Pauline Van Gyseghem, Etienne Sokal (1) Published in the journal : December 2018 Category : Pediatrics

With about 11 million children suffering from chronic hepatitis C infection worldwide, hepatitis C remains a major concern in pediatrics. In children, the main source of transmission is vertical, from the mother to the child around birth. Overall, 80% of infected children will develop a chronic infection, with about 1-2% evolving into hepatic cirrhosis. Pediatric treatments aim to eradicate the virus in order to reduce the transmission risk and prevent tissue damage in the long-term. Classical treatments based on pegylated interferon and ribavirin allow sustained virologic response to be achieved in about 45 to 95% of cases (1). In adults, new direct-acting antiviral (DAA) regimens have been approved in recent years and are now being used in the first-line setting. The first successful study that tested their efficacy in a pediatric population reported a sustained virological response in 97 to 100% of cases (2). If this rate is confirmed in other ongoing studies, disease eradication in the pediatric population should be feasible, enabling us to eradicate the virus reservoir, a latent source of new contaminations and chronic liver diseases.

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Management of neonates at risk of early-onset sepsis: priority to a clinical strategy

Morgane Hancart(1), Danielle Rousseaux(2), Véronique Thiry(3), Jean-Paul Langhendries(4), Pierre Maton(4) Published in the journal : November 2018 Category : Pediatrics

The screening of early-onset sepsis in asymptomatic neonates at risk of infection is challenging and remains controversial. The objective of this study was to analyze the impact of standardized and optimized clinical surveillance in a targeted population of neonates at risk of infection, based on the updated Belgian recommendations.

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Pulmonary arteriovenous malformation and Peutz-Jeghers syndrome: literature review and discussion about diagnostic update, follow-up and treatment

Priscila Jijón(1), François Marolleau(2), Polycarpe Shango(3), Thierry Sluysmans(3), Stéphane Moniotte(3) Published in the journal : June 2018 Category : Pediatrics

Patients with PAVM may have hypoxemia, orthodeoxia, chest pain, hemoptysis, paradoxical embolizations leading to stroke and brain abscess. Peutz-Jeghers Syndrome is a disease characterized by the development of hamartomatous polyps in the gastrointestinal tract, mucocutaneous melanotic pigmentation and high risk of cancer. This is a case-report of the fortuitous association of these 2 diseases.

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Hypokalemic periodic paralysis

Elise Osterheld (1), Julien Mergen (1), Marianne Michel (1), Evelyne Heylen (2) Published in the journal : April 2018 Category : Pediatrics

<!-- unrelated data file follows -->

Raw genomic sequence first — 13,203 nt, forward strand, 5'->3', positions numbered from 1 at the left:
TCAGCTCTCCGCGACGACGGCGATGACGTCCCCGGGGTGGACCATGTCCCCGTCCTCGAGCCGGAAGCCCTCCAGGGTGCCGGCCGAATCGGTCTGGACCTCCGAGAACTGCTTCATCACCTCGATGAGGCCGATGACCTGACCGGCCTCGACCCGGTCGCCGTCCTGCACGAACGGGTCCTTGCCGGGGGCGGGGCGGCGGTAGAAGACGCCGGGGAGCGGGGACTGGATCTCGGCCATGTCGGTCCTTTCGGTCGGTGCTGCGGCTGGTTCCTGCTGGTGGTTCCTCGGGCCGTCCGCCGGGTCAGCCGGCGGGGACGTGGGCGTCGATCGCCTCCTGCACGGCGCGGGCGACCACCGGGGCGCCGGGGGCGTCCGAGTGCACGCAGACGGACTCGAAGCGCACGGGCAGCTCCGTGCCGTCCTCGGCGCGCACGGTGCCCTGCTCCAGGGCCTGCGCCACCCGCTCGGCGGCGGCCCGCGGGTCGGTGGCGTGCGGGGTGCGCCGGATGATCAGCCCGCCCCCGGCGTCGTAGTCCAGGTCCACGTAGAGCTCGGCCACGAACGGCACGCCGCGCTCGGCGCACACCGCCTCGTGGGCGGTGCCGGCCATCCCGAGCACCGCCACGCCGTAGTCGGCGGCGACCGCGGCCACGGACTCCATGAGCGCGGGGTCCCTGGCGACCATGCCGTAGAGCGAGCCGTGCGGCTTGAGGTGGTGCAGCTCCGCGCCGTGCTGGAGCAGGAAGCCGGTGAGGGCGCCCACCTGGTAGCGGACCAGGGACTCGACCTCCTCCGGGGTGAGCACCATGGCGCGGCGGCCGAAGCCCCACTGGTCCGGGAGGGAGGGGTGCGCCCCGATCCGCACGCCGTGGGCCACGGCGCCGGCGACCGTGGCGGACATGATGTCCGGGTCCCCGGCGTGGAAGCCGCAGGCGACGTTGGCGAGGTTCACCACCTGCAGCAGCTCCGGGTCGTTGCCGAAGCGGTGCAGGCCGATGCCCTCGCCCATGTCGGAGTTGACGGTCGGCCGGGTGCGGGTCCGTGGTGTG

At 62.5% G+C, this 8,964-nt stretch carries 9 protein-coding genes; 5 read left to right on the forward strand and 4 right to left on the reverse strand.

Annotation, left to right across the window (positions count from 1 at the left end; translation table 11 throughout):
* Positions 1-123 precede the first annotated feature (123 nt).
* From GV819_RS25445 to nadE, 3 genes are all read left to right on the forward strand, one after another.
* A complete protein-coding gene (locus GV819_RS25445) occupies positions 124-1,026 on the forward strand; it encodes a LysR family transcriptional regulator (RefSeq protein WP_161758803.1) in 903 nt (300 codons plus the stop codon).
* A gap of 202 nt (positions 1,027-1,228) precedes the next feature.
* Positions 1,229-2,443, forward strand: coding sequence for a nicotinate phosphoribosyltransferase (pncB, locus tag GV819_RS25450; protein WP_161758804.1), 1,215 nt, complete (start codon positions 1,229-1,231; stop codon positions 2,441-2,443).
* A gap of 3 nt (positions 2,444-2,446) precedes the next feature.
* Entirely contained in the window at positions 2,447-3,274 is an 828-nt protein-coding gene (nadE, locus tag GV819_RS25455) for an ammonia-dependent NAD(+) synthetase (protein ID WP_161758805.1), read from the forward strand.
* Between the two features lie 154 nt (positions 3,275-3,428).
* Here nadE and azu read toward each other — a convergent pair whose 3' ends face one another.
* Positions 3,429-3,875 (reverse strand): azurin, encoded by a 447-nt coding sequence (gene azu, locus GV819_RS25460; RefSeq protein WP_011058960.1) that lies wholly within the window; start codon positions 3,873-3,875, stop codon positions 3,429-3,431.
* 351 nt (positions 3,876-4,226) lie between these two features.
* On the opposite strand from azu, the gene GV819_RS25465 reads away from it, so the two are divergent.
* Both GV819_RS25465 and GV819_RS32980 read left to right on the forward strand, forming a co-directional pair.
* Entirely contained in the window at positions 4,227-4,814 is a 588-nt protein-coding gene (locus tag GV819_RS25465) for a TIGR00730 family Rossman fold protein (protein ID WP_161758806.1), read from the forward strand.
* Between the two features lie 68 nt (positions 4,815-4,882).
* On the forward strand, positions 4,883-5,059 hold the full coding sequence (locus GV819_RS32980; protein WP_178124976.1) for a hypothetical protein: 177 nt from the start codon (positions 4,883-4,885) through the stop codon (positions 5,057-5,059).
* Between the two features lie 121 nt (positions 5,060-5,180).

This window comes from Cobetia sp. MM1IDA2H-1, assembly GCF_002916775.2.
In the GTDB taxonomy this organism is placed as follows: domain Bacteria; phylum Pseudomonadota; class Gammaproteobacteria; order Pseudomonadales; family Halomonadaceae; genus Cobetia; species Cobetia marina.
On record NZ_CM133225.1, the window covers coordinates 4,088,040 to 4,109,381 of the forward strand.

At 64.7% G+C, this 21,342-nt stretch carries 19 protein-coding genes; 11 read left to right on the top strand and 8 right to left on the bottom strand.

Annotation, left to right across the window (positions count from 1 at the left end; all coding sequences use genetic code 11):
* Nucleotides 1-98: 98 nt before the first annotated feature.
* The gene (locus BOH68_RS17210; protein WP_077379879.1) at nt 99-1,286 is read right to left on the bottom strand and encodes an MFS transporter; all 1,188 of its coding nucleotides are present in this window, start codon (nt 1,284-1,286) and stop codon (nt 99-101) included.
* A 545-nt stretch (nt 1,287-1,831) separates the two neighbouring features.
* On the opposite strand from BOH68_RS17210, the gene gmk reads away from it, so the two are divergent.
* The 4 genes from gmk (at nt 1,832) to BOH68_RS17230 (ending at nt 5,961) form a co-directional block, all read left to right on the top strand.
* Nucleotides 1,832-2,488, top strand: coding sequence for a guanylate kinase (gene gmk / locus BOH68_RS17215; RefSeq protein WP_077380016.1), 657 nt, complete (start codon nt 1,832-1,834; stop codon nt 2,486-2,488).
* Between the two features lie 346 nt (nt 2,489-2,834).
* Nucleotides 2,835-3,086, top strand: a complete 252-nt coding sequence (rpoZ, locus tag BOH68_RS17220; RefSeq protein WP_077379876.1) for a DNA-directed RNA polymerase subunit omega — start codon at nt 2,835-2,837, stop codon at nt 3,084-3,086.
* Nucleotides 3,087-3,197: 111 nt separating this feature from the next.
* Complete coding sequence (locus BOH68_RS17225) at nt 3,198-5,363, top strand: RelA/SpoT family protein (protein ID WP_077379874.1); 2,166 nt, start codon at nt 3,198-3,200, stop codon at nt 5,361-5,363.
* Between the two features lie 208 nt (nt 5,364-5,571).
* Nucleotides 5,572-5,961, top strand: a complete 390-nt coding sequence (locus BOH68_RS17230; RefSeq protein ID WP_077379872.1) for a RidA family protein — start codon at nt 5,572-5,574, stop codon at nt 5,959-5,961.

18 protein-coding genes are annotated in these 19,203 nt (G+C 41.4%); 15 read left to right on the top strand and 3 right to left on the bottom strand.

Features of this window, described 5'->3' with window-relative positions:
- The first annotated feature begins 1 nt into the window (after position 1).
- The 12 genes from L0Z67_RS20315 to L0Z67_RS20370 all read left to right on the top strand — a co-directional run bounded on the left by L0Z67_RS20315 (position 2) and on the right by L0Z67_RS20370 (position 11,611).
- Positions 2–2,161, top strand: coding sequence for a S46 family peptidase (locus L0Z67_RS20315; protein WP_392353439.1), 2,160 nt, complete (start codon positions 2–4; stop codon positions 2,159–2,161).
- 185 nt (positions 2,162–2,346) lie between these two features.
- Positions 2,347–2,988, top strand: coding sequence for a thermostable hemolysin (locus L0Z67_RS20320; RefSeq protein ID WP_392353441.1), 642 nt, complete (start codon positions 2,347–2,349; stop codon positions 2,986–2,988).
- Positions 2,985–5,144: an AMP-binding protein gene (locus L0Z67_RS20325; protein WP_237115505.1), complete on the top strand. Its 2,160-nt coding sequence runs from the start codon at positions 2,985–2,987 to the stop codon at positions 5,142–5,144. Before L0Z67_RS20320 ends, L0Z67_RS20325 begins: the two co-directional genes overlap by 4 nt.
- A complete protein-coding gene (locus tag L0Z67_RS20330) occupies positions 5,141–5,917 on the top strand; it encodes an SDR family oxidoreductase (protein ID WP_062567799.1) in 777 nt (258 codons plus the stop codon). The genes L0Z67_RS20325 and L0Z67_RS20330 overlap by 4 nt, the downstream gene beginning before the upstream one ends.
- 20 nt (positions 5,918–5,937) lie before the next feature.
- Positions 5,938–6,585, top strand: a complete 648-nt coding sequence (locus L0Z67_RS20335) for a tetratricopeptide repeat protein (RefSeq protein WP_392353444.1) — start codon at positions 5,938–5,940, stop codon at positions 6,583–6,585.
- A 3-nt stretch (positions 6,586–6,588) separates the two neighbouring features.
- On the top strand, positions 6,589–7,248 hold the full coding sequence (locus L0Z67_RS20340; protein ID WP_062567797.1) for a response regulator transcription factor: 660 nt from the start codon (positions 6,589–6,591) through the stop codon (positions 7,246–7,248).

Hypokalemic periodic paralysis is a rare autosomal dominant disorder, caused by a defect in calcium or sodium channels. Common triggers include intense physical activity, high carbohydrate intake, and stress. These paralysis episodes usually resolve within a few hours to a few days.

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IgA Nephropathy and Henoch-Schönlein purpura : discussion and consequences of their likely common physiopathology

Marie-Julie Debuf (1), Elise Hennaut (2), Jean-Philippe Stalens (3) Published in the journal : April 2018 Category : Pediatrics

Henoch-Schönlein purpura is a vasculitis characterized by IgA immune deposits in small vessels and involving the skin, digestive tract, renal glomeruli, and joints. IgA nephropathy is a glomerulonephritis that is characterized by mesangial deposits of IgA and is associated with episodes of hematuria and/or proteinuria mainly occurring after respiratory or gastrointestinal infections. Despite some differences regarding the typical age of onset and natural history, a growing number of clinical, histological, and biochemical evidence suggests that these diseases are different clinical expressions of the same pathophysiological process, which could have consequences on their management.

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When heart failure reveals itself as bronchiolitis

Georges de Bilderling (1), Claire Geurten (1), Jean Evrard (1), François Kanen (1), Laurent Houtekie (2), Alain Poncelet (3), Karlien Carbonez (4), Stéphane Moniotte (4) Published in the journal : April 2017 Category : Pediatrics

A 2-month-old baby is admitted to our unit for bronchiolitis. Due to the infant's prolonged symptoms with predominant feeding difficulties and because of a heart murmur noted on auscultation, cardiac ultrasound is performed, resulting in the diagnosis of ALCAPA syndrome (Anomalous Left Coronary Artery from Pulmonary Artery). ALCAPA is a rare but severe cardiac malformation, with early diagnosis and treatment being key to a good prognosis. Bronchiolitis can provoke heart failure, whereas clinical features of heart failure may mimic bronchiolitis. This clinical case underlines the need for performing a complete clinical examination, along with oriented diagnostic investigations, when confronted with a baby suffering from a respiratory condition whose severity or evolution appears unusual.

Key Words

ALCAPA, coronary malformation, cardiac failure, bronchiolitis, infant